6. Apparatus for welding together the edges of a longitudinal gap in metal tubing comprising in combination: means for longitudinally advancing the tubing while subjecting same to pressure at opposite sides of the gap to bring such edges together at a welding point in a narrow V shaped formation; a pair of contacts mounted respectively to be engaged by surfaces of the metal of the tubing at or adjacent opposite sides of the gap and at a position shortly in advance of said point; a source of electrical current of a frequency of the order of 100,000 cycles per second or higher and having its terminals respectively connected to said contacts whereby such current will follow a path from one of said contacts along one edge of the gap to :said welding point and back along on the opposite edge of the gap to the other contact; and core means and means for mounting same inside the tubing adjacent tubing surface areas at "the region of other paths of current flow from said contacts circumferentially of the tubing, for increasing the reactance of such other current paths and thereby to increase the current flow along the edge surfaces of said V-shaped gap, such core means comprising a sintered magnetic oxide insulating material having a low loss factor and high volume resistivity and magnetic permeability substantially greater than unity.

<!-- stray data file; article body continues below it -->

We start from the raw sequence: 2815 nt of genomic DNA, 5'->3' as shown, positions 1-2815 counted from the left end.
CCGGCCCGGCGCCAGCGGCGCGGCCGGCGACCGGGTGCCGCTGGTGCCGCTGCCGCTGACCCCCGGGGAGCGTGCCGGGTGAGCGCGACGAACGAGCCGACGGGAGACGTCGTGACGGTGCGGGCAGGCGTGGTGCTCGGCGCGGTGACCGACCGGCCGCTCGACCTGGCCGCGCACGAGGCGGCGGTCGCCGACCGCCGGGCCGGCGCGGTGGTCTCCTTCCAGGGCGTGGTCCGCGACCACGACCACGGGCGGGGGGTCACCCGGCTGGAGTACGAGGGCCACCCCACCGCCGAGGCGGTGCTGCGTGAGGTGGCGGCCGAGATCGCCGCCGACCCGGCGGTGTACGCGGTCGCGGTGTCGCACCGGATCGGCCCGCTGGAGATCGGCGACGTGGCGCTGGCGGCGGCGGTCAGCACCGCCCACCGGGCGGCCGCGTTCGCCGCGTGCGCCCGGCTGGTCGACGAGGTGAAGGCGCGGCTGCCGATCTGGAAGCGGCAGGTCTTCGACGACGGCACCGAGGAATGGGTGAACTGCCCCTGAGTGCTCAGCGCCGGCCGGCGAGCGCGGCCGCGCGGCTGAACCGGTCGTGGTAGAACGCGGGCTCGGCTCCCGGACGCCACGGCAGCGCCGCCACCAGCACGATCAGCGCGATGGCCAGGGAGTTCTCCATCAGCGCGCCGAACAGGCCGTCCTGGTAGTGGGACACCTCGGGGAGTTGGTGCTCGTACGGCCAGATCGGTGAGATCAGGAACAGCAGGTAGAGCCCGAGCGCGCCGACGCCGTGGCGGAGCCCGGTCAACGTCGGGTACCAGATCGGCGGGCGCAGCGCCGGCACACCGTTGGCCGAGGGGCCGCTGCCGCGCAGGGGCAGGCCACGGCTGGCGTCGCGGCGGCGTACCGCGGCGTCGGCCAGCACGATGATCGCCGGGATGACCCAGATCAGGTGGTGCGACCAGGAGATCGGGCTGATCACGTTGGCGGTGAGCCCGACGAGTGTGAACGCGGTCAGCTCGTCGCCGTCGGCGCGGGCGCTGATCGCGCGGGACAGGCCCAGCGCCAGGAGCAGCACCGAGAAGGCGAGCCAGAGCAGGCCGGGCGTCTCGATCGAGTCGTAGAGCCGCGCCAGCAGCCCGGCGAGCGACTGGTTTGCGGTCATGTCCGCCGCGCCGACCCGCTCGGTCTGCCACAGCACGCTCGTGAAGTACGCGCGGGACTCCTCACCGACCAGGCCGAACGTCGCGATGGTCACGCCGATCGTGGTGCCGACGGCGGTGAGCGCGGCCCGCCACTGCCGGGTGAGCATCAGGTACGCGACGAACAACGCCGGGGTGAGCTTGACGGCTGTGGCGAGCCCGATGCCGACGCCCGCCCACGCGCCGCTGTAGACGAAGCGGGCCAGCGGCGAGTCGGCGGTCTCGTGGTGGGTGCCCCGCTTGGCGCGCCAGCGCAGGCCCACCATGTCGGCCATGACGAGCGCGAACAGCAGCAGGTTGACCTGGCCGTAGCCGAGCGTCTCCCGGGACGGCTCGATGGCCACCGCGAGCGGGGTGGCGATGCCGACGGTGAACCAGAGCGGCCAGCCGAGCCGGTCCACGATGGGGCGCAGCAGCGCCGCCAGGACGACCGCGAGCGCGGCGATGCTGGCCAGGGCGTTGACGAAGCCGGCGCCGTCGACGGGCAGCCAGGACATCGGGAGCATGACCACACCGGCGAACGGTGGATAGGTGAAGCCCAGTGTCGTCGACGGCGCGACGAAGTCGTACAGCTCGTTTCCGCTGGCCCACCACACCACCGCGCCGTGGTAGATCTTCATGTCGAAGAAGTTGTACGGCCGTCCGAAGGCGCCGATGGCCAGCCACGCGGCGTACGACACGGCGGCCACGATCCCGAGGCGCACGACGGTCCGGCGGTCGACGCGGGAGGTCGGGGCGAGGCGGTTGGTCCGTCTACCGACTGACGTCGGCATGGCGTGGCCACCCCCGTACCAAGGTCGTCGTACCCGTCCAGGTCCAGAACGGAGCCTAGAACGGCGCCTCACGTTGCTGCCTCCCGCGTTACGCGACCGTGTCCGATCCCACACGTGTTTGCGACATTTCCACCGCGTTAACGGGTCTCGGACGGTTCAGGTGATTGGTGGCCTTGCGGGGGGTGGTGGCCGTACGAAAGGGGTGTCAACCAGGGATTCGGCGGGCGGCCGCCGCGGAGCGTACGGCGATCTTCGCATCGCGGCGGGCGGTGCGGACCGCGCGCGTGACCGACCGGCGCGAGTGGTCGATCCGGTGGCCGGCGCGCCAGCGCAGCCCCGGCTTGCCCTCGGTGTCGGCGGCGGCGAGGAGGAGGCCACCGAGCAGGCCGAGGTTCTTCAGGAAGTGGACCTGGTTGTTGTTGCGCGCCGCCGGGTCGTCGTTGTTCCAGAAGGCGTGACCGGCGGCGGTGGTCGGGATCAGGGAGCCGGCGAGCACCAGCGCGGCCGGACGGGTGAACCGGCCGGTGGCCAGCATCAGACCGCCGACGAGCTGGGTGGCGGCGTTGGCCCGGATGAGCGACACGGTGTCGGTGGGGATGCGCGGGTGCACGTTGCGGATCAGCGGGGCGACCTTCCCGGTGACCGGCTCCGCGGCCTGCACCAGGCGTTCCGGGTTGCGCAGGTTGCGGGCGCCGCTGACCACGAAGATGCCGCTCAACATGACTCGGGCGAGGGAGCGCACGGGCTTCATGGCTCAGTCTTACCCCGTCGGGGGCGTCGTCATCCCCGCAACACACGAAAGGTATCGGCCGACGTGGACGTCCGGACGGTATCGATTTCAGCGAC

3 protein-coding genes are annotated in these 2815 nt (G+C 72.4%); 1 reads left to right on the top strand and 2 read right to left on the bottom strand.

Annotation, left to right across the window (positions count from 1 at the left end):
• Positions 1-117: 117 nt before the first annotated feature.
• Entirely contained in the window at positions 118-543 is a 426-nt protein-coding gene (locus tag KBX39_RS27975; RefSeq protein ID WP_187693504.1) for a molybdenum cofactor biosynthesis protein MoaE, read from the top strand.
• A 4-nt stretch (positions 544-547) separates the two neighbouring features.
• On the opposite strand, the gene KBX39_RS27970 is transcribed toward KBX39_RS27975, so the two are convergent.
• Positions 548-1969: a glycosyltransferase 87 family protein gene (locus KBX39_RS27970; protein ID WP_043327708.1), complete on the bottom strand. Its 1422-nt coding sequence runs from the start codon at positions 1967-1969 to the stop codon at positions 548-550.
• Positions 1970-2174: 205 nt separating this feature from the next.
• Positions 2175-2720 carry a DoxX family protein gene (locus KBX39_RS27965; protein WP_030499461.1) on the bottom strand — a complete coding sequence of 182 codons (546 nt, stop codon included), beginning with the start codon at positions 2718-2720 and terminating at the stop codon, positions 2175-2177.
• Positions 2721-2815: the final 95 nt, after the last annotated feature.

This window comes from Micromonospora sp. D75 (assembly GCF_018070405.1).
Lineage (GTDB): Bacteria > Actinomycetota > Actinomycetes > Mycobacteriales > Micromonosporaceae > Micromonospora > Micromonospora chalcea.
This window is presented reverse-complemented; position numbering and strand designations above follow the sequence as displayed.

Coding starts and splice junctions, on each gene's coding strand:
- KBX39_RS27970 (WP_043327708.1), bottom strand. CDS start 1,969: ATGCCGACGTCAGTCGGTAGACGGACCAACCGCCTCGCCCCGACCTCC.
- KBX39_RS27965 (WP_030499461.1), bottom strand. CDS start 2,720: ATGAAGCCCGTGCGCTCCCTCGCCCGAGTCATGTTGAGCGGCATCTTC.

7. Method for welding a seam extending along opposed edges of two elongated metal portions, which comprises: rapidly advancing said portions with their said edges passing along the line of the desired seam and past a weld point; firmly retaining said edges together as they reach the region of said weld point; maintaining on said edges over a distance substantially in advance of said weld point, flows of electrical current of a frequency of the order of 100,000 cycles per second or higher for progressively heating such edges up to welding temperature upon reaching said point; and increasing the reactance of current paths in the metal spaced from the line of the desired seam by maintaining adjacent such current paths a body or bodies of magnetic but substantially insulating material having a low loss factor, high volume resistivity and magnetic permeability substantially greater than unity, whereby the resulting increased reactance of said paths increases the current flow along on said edges.